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Retirement Saving In Your 20s

4 December 2009 4 Comments

A recent article posted on Yahoo! Finance written by Investopedia called Retirement Saving Through The Ages offered the usual 20-something advice for retirement.  Basically, start young.  Let’s look at what was said more closely and offer some response.

Think about it this way: If you’re 25 years old and you want to save up $1 million by the age of 65, you’d only have to invest $85 a month at a 12 percent annual return. If you wait until 35 to start saving for retirement, you’d have to put away $286 a month to reach the same goal. At 45, you’d have to save more than $1,000 a month, and if you wait until 55, you’d have to invest a whopping $4,350 a month.

This is your typical example of how starting early makes retirement saving so much more realistic and do-able.  While, these type of numbers are nothing new, we can all afford to see them again and again.

Although many people see their 20s as a happy-go-lucky time, this decade shouldn’t be all fun and games. When you reach your mid-20s, it’s time get down to some retirement saving business. Financial experts say you should start saving for retirement as soon as you start bringing home the bacon. Ideally, men should invest at least 10 percent of their income in retirement savings, and women (who typically have a longer lifespan) should put at least 12 percent of their income toward retirement.

I would argue that it is time to get down to business sooner than your mid-20s.  You should start saving immediately upon entering the work force, enrolling in a 401(k) if possible or going at it on your own; either way, start saving now.  As I’ve mentioned before, I’m skeptical that even saving 10 percent of one’s income will get an individual to where they need to be down the road for retirement.  I talk at length on this blog about the numerous challenges that we’re facing with regards to our financial future: inflation, inconsistent returns, higher costs of living, economic stagnation, lack of savings, etc.  I tend to think we will need to save 20 to 30 percent of our incomes even though pretty much nobody saves this much.

In your 20s, choose investments that offer plenty of growth. Most financial experts say that you should have 85 percent of your portfolio in stocks or mutual funds at this age. Because you still have many years to go before your reach retirement, annual stock market peaks and valleys won’t affect you. In the long run, you’ll end up with a decent overall return on your investment.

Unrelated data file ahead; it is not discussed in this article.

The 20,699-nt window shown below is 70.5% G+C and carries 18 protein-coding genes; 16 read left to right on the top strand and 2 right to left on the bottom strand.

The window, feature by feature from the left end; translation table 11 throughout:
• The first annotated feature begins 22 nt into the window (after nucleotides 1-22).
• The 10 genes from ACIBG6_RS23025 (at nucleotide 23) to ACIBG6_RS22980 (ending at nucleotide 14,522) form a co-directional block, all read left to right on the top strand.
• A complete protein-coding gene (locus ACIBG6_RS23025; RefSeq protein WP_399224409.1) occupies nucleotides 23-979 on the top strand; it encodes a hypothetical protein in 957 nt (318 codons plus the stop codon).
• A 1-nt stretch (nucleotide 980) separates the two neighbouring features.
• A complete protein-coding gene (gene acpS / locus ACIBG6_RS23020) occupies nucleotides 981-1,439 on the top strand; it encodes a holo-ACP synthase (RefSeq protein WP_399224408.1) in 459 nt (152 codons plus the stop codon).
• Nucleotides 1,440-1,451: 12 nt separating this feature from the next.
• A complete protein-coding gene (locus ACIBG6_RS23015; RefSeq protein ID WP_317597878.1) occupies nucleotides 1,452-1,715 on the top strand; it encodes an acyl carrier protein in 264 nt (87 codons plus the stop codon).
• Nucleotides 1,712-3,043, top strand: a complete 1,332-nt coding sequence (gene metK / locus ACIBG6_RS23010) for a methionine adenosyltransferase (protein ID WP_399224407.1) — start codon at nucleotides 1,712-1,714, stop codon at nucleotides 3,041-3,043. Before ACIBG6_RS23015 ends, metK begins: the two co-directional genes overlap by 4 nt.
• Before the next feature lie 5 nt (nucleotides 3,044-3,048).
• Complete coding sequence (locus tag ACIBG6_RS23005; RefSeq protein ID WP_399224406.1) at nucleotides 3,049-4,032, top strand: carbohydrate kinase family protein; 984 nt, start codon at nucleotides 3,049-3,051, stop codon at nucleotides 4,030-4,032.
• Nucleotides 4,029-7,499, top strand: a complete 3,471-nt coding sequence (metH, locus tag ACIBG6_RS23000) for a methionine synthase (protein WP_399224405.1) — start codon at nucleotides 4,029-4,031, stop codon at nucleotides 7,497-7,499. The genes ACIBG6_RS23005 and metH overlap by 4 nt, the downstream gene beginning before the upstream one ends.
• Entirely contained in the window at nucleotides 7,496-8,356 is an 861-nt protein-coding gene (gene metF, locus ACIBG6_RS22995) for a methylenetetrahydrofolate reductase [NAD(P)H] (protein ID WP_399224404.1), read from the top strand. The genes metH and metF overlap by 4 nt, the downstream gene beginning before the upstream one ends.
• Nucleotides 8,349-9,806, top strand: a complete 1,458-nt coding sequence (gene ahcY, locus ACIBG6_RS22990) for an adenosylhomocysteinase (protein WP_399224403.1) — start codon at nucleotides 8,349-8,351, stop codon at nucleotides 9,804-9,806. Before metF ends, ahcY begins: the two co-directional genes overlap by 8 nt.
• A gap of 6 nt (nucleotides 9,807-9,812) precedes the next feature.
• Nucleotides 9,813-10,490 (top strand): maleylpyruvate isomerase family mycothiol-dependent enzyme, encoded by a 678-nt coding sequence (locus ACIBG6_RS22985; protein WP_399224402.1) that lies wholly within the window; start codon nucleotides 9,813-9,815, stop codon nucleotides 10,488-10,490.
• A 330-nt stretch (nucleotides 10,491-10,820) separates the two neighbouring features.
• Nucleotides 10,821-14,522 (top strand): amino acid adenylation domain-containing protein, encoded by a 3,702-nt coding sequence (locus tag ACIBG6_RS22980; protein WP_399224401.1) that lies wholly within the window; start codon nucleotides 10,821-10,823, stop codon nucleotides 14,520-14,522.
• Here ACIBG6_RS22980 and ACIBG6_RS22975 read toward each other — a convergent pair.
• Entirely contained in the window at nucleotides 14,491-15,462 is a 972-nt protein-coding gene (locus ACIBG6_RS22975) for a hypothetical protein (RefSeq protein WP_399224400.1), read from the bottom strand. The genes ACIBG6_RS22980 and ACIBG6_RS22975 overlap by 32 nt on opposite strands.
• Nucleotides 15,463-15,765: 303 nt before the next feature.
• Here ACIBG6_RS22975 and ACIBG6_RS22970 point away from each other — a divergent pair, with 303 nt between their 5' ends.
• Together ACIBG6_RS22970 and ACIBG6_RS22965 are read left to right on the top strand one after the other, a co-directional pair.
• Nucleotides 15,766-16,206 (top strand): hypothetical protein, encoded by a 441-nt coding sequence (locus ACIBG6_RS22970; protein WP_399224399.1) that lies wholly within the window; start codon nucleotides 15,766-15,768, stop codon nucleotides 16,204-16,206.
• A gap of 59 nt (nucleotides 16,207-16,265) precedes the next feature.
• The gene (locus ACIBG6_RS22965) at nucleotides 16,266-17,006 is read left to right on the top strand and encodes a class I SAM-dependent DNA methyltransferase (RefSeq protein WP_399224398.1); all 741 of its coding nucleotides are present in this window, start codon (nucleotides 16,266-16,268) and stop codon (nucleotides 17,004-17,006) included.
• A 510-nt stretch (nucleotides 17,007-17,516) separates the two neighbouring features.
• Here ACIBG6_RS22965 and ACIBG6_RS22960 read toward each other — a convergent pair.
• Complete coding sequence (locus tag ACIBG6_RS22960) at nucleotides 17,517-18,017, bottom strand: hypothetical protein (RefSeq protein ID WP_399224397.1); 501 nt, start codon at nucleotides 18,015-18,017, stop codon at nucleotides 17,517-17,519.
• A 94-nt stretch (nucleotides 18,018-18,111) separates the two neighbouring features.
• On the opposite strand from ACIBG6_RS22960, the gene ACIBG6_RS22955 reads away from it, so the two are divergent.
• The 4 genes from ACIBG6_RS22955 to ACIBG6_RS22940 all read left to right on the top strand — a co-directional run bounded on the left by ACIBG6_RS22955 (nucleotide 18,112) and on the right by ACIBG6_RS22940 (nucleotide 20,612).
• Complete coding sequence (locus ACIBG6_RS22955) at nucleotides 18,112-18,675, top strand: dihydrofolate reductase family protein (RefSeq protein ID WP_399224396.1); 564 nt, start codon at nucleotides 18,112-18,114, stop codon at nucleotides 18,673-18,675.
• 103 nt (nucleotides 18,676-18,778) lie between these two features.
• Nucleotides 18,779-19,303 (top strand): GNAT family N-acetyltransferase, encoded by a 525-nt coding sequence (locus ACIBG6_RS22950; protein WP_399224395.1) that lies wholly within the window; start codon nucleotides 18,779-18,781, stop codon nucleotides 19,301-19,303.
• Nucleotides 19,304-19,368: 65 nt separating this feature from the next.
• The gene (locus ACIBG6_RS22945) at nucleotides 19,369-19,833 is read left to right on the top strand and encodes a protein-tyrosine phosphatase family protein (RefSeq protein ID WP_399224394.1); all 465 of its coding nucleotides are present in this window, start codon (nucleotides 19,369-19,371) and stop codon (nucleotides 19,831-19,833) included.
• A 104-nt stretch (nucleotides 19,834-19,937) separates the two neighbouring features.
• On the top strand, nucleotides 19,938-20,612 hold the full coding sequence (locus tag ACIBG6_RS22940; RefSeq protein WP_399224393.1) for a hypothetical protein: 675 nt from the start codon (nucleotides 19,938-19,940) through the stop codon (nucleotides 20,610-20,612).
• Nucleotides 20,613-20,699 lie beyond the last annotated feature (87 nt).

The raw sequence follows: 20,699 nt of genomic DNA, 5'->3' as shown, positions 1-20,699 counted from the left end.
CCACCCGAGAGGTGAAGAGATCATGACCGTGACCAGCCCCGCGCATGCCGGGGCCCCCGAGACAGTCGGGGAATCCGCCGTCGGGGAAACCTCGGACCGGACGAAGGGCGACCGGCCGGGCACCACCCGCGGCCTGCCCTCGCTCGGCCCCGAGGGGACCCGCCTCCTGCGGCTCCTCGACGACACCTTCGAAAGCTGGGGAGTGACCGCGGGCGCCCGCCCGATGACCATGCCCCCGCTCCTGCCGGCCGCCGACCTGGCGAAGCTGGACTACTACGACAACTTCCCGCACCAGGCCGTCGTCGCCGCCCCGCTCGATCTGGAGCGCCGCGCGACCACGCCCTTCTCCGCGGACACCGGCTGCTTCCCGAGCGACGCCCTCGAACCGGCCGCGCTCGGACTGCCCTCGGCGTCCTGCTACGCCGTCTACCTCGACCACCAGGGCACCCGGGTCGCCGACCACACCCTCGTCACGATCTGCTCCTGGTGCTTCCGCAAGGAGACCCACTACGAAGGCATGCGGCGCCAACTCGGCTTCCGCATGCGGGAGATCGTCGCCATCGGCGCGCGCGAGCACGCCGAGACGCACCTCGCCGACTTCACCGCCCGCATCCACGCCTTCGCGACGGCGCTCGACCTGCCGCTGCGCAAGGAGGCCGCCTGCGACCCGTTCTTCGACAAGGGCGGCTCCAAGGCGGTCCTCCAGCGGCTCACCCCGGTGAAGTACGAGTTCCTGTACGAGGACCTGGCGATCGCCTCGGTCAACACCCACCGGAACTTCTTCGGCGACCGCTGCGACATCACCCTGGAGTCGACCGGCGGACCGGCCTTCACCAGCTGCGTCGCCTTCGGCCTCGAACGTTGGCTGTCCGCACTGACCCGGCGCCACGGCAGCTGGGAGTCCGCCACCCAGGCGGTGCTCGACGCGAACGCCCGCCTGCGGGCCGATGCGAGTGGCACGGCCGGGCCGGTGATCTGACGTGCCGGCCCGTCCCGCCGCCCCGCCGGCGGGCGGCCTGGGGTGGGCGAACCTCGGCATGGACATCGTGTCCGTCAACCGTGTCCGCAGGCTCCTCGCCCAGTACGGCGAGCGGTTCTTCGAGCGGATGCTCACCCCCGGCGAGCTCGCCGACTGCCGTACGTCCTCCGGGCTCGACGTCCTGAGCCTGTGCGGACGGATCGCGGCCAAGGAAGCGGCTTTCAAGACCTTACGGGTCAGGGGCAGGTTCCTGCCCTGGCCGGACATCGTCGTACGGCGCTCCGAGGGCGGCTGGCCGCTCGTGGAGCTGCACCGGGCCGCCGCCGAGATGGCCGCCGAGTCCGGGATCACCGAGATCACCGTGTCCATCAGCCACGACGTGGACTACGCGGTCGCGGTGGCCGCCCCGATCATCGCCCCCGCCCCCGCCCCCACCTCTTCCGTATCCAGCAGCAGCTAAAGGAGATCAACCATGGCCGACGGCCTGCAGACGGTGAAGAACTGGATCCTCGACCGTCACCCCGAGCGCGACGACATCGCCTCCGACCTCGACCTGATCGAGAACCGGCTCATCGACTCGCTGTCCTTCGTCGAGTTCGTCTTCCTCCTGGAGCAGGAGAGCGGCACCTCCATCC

I agree that you should have stock exposure since you have a long term horizon.  I wouldn’t count on a easy 8-10% annual return over time even though almost all financial planners say you will attain that.  Such a statement is stupid in my opinion.  It basically assumes no major events in the next 30-40 years that could majorly disrupt the American economy.  American economic dominance could easily be over.  If it is, what does that mean for that guaranteed 10% annual return in stocks?

I think the better plan is to assume more like 5% return and plan on saving enough to accomodate this lower rate of return.  If you get a 10% return, that is wonderful, you’ll have even more money.

To sum up my position, save more than people recommend and don’t assume you’ll make as much on your money as most people would say.  There’s no free lunch here and nothing replaces savings.

4 Comments »

  • Daniel said:

    10% definitely isn't enough. If you save 10% in a 401k or other retirement savings account, and in addition to that own a home, have investments, and other savings, then you're in a good position.

    Planning for a 10% return is really dangerous. If you invested $5,000 a year for 20 years and got a return of 10%, you'd have $286,375. But if you only got a 7% return, you'd have $204,977, That's a huge difference, and the longer time horizon, the larger that difference is. If you planned on having $80,000 and suddenly you didn't have it…how would you respond?

  • Wojciech Kulicki said:

    My Mom opened my first retirement account for me the day I turned 18, which turned out to be the best thing I ever did financially. By the time I got out of college and entered the workforce, I was well on my way to retirement savings. We're going to start our kids even earlier.

    The 10% assumption, as you point out, is dangerous. It's unfortunate that even very minor swings in that percentage make a huge difference in your ending balance, so dropping that to 5% means you need to save much, much more. But I do like taking this conservative approach, because if you're wrong about how low that return is, you'll just have some extra money to enjoy.

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  • Garrett said:

    Oh god, first I see you talk about $85/mo turning into a million with a ridiculous 12% avg return. And then you top that sucker off by discounting all professional advisers by saying 8-10% return isn't probable? You want a 5% return? buy a fixed annuity. Even in this interest environment you'll get that guaranteed 5% return and an unlimited income payout for life. 5% is easy. Investing in stocks looking for just 5% is pointless.

    You missed the most important part about investing when you're young. ROTH IRA. The power of a Roth is staggering, for some people even if they have a match, if its too costly to get the full match I'd even suggest opting for a 5k Roth contribution & a grand in an emergency fund over a 6k 401k contribution that gets them $200 more.